In the US, SSRIs are also prescribed for other psychiatric disorders, but the researchers found that 38% of those taking the drugs did not meet the criteria for obsessive compulsive disorder, panic disorder, social phobia or generalised anxiety disorder either.
The report was published originally in the Journal of Clinical Psychiatry, where the researchers concluded: “Many individuals prescribed antidepressants may not have met the criteria for mental disorders. Our data indicates that antidepressants are commonly used in the absence of clear evidence-based indications.”
Commenting on the study, Dr Howard Forman(left), medical director of the Addiction Consultation Service at Montefiore Medical Center, said that clinical depression is distinct from temporary feelings of sadness. He toldMedical Daily: “We all experience periods of stress, periods of sadness, and periods of self-doubt. These don’t make us mentally ill, they define us as human.”
In the UK, similar criteria for the prescription of SSRIs have been established.Guideline CG90 published by NICE states that patients should attain the threshold of “moderate to severe depression” before antidepressants should be considered. Moreover, NICE warns: “Do not use antidepressants routinely to treat persistent subthreshold depressive symptoms or mild depression because the risk benefit ratio is poor.”
April 2 2015
According to yesterday’s online edition of the Pittsburgh Tribune, bereaved parent Bob Cranmer described US military suicide rates as “outrageous”, and raised questions about the side effects of the antidepressants that the Veterans Administration is prescribing to former service members.
Bob’s 28-year-old son David Cranmer (right), a former Marine who took part in the Iraq war, had no previous history of suicidal tendencies when he took his life 3 weeks ago. He had been prescribed antidepressants the previous month, after being diagnosed with PTSD.
Bob is demanding an inquiry into the link between antidepressants and the high suicide rates among veterans. Federal estimates suggest that the total of veterans who take their lives might reach 22 a day, a figure which would account for around 20 per cent of suicides nationwide.
Hundreds more service members on active duty take their lives each year, according to the US Department of Defense. It recorded 268 confirmed suicides among active enlistees in 2014. That does not include suicides among men and women in the Reserve units and National Guard.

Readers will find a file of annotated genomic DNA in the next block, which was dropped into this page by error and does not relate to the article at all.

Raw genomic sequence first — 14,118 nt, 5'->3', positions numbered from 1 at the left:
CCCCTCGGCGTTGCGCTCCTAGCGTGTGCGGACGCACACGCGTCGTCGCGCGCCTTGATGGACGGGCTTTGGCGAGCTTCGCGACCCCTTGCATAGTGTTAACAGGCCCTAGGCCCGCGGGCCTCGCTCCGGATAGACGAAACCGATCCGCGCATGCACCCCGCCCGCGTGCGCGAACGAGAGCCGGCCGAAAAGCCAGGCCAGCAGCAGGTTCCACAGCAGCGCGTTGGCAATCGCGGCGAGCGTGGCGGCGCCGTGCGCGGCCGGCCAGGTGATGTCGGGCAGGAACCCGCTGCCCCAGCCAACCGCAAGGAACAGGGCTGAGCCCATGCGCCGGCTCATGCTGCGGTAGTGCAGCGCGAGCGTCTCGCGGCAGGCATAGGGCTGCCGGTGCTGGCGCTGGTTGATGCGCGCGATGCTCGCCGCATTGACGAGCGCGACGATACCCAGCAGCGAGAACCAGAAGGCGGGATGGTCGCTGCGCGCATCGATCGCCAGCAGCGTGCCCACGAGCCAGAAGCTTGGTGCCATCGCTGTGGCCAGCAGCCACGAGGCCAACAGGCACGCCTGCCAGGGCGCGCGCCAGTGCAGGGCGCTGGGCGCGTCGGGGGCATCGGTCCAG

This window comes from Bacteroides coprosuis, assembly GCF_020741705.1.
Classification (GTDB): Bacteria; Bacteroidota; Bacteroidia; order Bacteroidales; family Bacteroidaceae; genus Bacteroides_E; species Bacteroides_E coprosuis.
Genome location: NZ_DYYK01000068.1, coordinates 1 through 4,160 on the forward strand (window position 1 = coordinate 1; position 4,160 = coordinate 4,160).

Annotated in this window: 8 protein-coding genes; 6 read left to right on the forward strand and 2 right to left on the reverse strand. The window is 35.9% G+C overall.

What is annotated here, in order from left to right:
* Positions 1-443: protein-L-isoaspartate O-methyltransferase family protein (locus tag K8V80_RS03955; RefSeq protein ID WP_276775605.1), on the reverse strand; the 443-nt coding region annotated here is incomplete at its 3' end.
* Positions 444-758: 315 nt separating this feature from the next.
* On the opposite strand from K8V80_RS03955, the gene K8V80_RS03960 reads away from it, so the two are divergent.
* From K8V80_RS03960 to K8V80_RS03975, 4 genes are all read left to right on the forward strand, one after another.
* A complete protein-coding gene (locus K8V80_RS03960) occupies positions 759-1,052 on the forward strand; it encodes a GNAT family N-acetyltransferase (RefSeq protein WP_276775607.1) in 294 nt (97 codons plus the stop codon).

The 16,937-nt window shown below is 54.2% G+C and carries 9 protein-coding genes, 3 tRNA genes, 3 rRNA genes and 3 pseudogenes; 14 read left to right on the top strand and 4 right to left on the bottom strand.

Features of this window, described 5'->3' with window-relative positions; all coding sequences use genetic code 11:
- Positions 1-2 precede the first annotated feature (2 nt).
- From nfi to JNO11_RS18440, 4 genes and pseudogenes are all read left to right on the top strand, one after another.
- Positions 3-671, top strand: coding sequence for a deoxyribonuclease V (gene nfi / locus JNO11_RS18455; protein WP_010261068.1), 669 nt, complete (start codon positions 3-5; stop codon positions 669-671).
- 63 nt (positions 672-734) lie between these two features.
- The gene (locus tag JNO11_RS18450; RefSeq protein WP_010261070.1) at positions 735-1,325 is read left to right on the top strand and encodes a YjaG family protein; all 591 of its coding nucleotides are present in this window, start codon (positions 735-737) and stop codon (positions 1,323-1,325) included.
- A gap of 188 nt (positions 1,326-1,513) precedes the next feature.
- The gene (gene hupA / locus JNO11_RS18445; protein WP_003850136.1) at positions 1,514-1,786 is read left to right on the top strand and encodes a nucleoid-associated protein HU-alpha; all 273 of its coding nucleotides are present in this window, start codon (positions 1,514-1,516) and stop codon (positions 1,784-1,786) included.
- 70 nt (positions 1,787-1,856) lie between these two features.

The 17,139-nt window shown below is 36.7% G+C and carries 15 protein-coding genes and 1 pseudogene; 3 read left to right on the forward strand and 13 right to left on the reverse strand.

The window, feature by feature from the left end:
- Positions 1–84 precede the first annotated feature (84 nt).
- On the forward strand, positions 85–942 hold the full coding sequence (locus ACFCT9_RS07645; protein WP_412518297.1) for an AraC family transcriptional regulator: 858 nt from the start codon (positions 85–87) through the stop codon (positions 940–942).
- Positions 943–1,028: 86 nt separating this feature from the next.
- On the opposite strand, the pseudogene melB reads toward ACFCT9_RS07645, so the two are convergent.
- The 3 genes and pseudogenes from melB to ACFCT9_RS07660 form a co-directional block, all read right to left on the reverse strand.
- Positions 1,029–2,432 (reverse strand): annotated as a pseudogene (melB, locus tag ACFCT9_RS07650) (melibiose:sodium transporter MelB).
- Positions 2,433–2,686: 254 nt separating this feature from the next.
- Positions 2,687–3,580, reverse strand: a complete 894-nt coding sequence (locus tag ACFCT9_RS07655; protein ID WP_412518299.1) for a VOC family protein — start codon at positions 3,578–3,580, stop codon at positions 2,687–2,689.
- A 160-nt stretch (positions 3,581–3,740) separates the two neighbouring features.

April 1 2015
A report in yesterday’s Western Daily Presstold the story of 17-year-old Lauren Searle(left) from Somerset, who visited Egypt with her family over the Christmas period. While she was there, she used the mobile phone that her mother had bought for her to keep in touch with her friends on Facebook.
Unfortunately, Lauren misunderstood the terms of the contract with provider O2, and did not realise that the cap on her data limit had been removed. Consequently, her mother Sharon was later faced with a bill of almost £5000. Sharon has said that she cannot afford to repay the bill, even at the rate of £100 per month requested by O2.
The report states that Lauren “felt so guilty about the bill she went to the doctors and was prescribed antidepressants.” To be precise, she was given the SSRICitalopram.
Sharon told a reporter: “You don’t expect your 17-year-old daughter to be on antidepressants.” However, Sharon does not realise just how accurate her statement is.
- Even for adults, NICE Clinical Guideline 90 states that SSRI antidepressants are to be prescribed only for “moderate to severe depression”; for lesser conditions like the anxiety suffered by Lauren, they are not recommended because of the risk of suicidal thoughts and other unpleasant side effects.
- NICE Clinical Guideline 28 deemed Citalopram (and every other SSRI apart from Fluoxetine) as completely unsuitable for use with anybody under 18, because, once again, of the risk of suicidal thoughts and other unpleasant side effects.
- NICE regards Fluoxetine a something as a “last resort” for anybody under 18, as it should be prescribed only after 3 months of therapy for “moderate to severe depression” has proven unsuccessful. There is no report of Lauren’s receiving any therapy at all.
By prescribing Citalopram, Lauren’s doctor appears to have disregarded these important guidelines, acting in a manner that may be considered negligent and unprofessional.